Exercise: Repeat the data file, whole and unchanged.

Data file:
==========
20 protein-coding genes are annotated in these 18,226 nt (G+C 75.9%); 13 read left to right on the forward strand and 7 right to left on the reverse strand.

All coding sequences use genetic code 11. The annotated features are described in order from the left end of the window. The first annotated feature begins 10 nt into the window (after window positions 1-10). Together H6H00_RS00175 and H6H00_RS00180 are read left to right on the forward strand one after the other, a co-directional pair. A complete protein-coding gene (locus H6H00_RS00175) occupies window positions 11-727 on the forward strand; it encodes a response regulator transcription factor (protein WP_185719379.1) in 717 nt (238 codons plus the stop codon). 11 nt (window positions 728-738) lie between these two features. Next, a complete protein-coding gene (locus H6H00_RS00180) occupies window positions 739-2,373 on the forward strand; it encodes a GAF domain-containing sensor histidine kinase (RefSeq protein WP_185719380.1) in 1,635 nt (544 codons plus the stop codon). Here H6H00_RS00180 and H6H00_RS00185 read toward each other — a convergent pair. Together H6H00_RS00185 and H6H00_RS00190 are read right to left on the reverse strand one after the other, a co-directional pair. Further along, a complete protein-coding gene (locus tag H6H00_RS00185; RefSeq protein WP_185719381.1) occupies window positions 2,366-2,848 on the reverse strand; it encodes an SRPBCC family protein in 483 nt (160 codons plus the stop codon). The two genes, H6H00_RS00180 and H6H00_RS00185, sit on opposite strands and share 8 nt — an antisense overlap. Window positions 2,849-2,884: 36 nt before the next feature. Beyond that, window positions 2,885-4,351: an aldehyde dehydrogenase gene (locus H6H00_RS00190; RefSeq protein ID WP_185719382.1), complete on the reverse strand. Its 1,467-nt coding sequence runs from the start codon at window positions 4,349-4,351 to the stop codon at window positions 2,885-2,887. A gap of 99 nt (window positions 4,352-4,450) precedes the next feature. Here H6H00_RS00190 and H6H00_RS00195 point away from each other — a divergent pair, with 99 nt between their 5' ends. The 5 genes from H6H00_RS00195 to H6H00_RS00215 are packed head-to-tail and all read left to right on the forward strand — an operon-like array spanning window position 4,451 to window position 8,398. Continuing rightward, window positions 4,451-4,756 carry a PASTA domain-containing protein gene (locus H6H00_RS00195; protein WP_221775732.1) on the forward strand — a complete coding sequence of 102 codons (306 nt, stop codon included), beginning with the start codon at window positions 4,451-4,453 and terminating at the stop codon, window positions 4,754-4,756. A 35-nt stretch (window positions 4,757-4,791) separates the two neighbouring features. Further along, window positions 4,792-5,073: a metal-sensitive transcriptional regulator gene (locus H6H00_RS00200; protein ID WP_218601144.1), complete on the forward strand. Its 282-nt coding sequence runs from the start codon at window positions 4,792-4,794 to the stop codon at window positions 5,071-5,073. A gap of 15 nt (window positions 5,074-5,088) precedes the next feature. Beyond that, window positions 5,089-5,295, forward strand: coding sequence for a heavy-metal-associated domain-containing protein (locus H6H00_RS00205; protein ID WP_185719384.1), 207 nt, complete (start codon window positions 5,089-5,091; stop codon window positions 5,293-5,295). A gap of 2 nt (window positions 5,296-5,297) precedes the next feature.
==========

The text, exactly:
20 protein-coding genes are annotated in these 18,226 nt (G+C 75.9%); 13 read left to right on the forward strand and 7 right to left on the reverse strand.

All coding sequences use genetic code 11. The annotated features are described in order from the left end of the window. The first annotated feature begins 10 nt into the window (after window positions 1-10). Together H6H00_RS00175 and H6H00_RS00180 are read left to right on the forward strand one after the other, a co-directional pair. A complete protein-coding gene (locus H6H00_RS00175) occupies window positions 11-727 on the forward strand; it encodes a response regulator transcription factor (protein WP_185719379.1) in 717 nt (238 codons plus the stop codon). 11 nt (window positions 728-738) lie between these two features. Next, a complete protein-coding gene (locus H6H00_RS00180) occupies window positions 739-2,373 on the forward strand; it encodes a GAF domain-containing sensor histidine kinase (RefSeq protein WP_185719380.1) in 1,635 nt (544 codons plus the stop codon). Here H6H00_RS00180 and H6H00_RS00185 read toward each other — a convergent pair. Together H6H00_RS00185 and H6H00_RS00190 are read right to left on the reverse strand one after the other, a co-directional pair. Further along, a complete protein-coding gene (locus tag H6H00_RS00185; RefSeq protein WP_185719381.1) occupies window positions 2,366-2,848 on the reverse strand; it encodes an SRPBCC family protein in 483 nt (160 codons plus the stop codon). The two genes, H6H00_RS00180 and H6H00_RS00185, sit on opposite strands and share 8 nt — an antisense overlap. Window positions 2,849-2,884: 36 nt before the next feature. Beyond that, window positions 2,885-4,351: an aldehyde dehydrogenase gene (locus H6H00_RS00190; RefSeq protein ID WP_185719382.1), complete on the reverse strand. Its 1,467-nt coding sequence runs from the start codon at window positions 4,349-4,351 to the stop codon at window positions 2,885-2,887. A gap of 99 nt (window positions 4,352-4,450) precedes the next feature. Here H6H00_RS00190 and H6H00_RS00195 point away from each other — a divergent pair, with 99 nt between their 5' ends. The 5 genes from H6H00_RS00195 to H6H00_RS00215 are packed head-to-tail and all read left to right on the forward strand — an operon-like array spanning window position 4,451 to window position 8,398. Continuing rightward, window positions 4,451-4,756 carry a PASTA domain-containing protein gene (locus H6H00_RS00195; protein WP_221775732.1) on the forward strand — a complete coding sequence of 102 codons (306 nt, stop codon included), beginning with the start codon at window positions 4,451-4,453 and terminating at the stop codon, window positions 4,754-4,756. A 35-nt stretch (window positions 4,757-4,791) separates the two neighbouring features. Further along, window positions 4,792-5,073: a metal-sensitive transcriptional regulator gene (locus H6H00_RS00200; protein ID WP_218601144.1), complete on the forward strand. Its 282-nt coding sequence runs from the start codon at window positions 4,792-4,794 to the stop codon at window positions 5,071-5,073. A gap of 15 nt (window positions 5,074-5,088) precedes the next feature. Beyond that, window positions 5,089-5,295, forward strand: coding sequence for a heavy-metal-associated domain-containing protein (locus H6H00_RS00205; protein ID WP_185719384.1), 207 nt, complete (start codon window positions 5,089-5,091; stop codon window positions 5,293-5,295). A gap of 2 nt (window positions 5,296-5,297) precedes the next feature.